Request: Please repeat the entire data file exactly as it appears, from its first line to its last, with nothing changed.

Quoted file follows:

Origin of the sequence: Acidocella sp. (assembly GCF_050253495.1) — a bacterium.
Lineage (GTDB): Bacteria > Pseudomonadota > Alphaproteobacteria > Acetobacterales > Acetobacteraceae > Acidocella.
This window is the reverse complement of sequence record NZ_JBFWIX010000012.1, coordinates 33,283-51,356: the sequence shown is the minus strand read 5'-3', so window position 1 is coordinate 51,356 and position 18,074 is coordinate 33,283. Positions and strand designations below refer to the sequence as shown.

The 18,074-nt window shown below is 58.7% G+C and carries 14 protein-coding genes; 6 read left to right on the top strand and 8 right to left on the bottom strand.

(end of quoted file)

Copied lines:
Origin of the sequence: Acidocella sp. (assembly GCF_050253495.1) — a bacterium.
Lineage (GTDB): Bacteria > Pseudomonadota > Alphaproteobacteria > Acetobacterales > Acetobacteraceae > Acidocella.
This window is the reverse complement of sequence record NZ_JBFWIX010000012.1, coordinates 33,283-51,356: the sequence shown is the minus strand read 5'-3', so window position 1 is coordinate 51,356 and position 18,074 is coordinate 33,283. Positions and strand designations below refer to the sequence as shown.

The 18,074-nt window shown below is 58.7% G+C and carries 14 protein-coding genes; 6 read left to right on the top strand and 8 right to left on the bottom strand.